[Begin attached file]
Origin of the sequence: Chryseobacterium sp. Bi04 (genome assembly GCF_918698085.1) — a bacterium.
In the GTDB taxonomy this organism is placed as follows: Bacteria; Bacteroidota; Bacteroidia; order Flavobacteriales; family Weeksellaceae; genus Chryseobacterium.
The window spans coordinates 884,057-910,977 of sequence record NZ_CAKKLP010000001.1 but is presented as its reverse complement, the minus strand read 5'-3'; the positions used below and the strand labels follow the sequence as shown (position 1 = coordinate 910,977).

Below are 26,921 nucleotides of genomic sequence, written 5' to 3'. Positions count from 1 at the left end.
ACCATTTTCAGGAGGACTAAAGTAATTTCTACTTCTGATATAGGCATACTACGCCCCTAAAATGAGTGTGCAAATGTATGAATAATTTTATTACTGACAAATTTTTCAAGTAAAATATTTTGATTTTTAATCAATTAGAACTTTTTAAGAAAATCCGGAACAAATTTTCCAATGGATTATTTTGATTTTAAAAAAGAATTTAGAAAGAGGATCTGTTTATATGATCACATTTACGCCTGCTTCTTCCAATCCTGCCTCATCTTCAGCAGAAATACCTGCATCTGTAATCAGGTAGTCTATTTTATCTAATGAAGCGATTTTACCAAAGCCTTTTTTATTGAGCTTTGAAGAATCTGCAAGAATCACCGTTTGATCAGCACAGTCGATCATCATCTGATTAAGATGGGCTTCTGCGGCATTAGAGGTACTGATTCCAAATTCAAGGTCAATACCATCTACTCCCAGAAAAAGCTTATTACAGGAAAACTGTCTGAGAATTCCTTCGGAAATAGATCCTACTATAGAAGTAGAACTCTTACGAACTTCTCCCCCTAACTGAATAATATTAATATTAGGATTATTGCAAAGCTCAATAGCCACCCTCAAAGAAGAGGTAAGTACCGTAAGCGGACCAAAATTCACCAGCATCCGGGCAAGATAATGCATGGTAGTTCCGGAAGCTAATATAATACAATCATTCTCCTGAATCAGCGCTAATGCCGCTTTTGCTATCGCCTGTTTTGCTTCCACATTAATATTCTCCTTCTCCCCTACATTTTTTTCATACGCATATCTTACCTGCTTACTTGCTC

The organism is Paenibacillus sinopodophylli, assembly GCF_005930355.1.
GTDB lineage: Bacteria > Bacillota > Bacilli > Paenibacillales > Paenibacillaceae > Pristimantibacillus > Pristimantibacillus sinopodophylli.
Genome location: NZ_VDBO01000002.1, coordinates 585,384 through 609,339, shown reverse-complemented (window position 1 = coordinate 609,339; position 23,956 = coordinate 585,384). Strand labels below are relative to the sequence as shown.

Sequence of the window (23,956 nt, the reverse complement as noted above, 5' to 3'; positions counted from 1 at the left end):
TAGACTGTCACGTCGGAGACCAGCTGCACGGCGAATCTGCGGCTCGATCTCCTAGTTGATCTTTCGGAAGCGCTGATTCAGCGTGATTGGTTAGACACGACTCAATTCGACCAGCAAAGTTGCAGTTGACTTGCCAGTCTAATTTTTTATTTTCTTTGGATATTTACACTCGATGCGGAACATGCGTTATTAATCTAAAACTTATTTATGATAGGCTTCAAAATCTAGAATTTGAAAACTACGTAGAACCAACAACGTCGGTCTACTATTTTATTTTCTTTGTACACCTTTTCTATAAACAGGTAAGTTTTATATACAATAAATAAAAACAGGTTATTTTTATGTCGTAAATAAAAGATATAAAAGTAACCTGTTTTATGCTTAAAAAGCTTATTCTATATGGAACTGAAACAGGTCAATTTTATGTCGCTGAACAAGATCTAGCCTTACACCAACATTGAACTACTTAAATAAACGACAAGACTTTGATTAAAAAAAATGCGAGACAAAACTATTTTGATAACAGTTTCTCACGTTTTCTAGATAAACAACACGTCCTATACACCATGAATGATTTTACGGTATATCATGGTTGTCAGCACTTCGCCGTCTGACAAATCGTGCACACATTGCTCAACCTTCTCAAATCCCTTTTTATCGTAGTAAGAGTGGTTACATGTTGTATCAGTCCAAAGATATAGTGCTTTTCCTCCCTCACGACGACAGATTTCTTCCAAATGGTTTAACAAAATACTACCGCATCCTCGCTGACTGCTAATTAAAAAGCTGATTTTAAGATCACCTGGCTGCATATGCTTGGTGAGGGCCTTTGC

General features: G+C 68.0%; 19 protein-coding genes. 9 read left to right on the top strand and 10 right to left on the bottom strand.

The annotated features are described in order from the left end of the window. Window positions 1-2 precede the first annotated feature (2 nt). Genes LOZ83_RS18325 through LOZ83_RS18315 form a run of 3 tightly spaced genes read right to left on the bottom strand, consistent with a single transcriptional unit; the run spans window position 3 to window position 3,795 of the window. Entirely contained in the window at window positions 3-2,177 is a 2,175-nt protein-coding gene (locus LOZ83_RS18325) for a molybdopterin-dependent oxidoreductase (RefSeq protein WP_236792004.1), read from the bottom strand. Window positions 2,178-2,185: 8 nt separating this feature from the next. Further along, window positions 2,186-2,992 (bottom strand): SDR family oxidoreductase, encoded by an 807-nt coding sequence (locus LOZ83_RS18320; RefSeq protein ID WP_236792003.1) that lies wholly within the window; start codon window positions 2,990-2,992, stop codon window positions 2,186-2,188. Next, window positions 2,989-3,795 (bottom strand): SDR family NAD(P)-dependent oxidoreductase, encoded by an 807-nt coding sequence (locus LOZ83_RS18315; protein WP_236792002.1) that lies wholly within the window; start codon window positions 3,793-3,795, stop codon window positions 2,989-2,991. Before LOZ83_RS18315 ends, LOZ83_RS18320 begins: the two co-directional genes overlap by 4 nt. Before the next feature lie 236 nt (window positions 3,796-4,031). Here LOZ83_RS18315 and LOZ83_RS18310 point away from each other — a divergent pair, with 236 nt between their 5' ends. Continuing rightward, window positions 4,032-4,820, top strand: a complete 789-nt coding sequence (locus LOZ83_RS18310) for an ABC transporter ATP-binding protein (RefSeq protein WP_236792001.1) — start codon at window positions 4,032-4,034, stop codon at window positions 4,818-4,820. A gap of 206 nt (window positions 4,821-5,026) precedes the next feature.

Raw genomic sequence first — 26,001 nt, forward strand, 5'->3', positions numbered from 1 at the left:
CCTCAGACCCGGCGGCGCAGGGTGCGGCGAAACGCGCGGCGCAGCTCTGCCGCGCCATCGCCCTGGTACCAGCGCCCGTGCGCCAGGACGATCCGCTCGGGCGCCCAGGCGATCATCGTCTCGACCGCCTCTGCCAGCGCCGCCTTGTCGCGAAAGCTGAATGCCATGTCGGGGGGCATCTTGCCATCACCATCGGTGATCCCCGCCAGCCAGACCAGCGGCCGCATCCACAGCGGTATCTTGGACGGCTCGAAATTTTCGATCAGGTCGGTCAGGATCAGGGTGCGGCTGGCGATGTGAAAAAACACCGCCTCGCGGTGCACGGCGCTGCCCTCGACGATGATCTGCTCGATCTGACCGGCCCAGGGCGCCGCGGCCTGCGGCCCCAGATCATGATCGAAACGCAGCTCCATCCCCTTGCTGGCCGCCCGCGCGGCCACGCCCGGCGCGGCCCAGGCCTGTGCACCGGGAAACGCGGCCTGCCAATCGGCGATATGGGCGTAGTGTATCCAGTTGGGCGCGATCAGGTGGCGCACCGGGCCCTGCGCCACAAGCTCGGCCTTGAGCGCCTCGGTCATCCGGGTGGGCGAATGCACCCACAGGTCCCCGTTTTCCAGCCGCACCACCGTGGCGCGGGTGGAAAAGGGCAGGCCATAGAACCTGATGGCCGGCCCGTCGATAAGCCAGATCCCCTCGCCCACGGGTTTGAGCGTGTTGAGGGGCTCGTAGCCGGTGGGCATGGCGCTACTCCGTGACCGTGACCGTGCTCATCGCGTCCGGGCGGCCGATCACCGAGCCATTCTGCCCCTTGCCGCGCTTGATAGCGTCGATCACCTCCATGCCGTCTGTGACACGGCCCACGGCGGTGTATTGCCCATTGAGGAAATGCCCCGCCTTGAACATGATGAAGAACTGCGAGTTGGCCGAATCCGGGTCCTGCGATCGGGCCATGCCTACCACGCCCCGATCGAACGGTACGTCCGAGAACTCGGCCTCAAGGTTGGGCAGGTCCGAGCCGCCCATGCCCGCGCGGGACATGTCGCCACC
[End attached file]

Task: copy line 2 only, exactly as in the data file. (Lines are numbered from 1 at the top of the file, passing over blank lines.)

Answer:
In the GTDB taxonomy this organism is placed as follows: Bacteria; Bacteroidota; Bacteroidia; order Flavobacteriales; family Weeksellaceae; genus Chryseobacterium.